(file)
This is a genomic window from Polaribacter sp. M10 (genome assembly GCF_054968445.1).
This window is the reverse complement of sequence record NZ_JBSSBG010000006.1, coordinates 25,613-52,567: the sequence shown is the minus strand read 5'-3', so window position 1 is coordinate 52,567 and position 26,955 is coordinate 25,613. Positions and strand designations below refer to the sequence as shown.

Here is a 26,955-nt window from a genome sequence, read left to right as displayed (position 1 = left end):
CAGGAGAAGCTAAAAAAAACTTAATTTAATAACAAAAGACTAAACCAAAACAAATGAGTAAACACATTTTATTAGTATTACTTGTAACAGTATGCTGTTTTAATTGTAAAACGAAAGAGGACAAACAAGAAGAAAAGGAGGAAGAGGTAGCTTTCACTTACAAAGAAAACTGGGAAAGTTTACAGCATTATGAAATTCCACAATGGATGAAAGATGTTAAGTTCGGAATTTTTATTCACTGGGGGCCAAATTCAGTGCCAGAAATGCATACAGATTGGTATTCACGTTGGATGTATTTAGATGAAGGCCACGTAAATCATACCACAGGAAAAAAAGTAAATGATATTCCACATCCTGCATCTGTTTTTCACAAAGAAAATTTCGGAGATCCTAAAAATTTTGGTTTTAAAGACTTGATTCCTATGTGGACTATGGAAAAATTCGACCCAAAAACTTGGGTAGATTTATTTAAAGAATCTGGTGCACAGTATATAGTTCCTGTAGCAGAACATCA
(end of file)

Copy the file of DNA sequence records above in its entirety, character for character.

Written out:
This is a genomic window from Polaribacter sp. M10 (genome assembly GCF_054968445.1).
This window is the reverse complement of sequence record NZ_JBSSBG010000006.1, coordinates 25,613-52,567: the sequence shown is the minus strand read 5'-3', so window position 1 is coordinate 52,567 and position 26,955 is coordinate 25,613. Positions and strand designations below refer to the sequence as shown.

Here is a 26,955-nt window from a genome sequence, read left to right as displayed (position 1 = left end):
CAGGAGAAGCTAAAAAAAACTTAATTTAATAACAAAAGACTAAACCAAAACAAATGAGTAAACACATTTTATTAGTATTACTTGTAACAGTATGCTGTTTTAATTGTAAAACGAAAGAGGACAAACAAGAAGAAAAGGAGGAAGAGGTAGCTTTCACTTACAAAGAAAACTGGGAAAGTTTACAGCATTATGAAATTCCACAATGGATGAAAGATGTTAAGTTCGGAATTTTTATTCACTGGGGGCCAAATTCAGTGCCAGAAATGCATACAGATTGGTATTCACGTTGGATGTATTTAGATGAAGGCCACGTAAATCATACCACAGGAAAAAAAGTAAATGATATTCCACATCCTGCATCTGTTTTTCACAAAGAAAATTTCGGAGATCCTAAAAATTTTGGTTTTAAAGACTTGATTCCTATGTGGACTATGGAAAAATTCGACCCAAAAACTTGGGTAGATTTATTTAAAGAATCTGGTGCACAGTATATAGTTCCTGTAGCAGAACATCA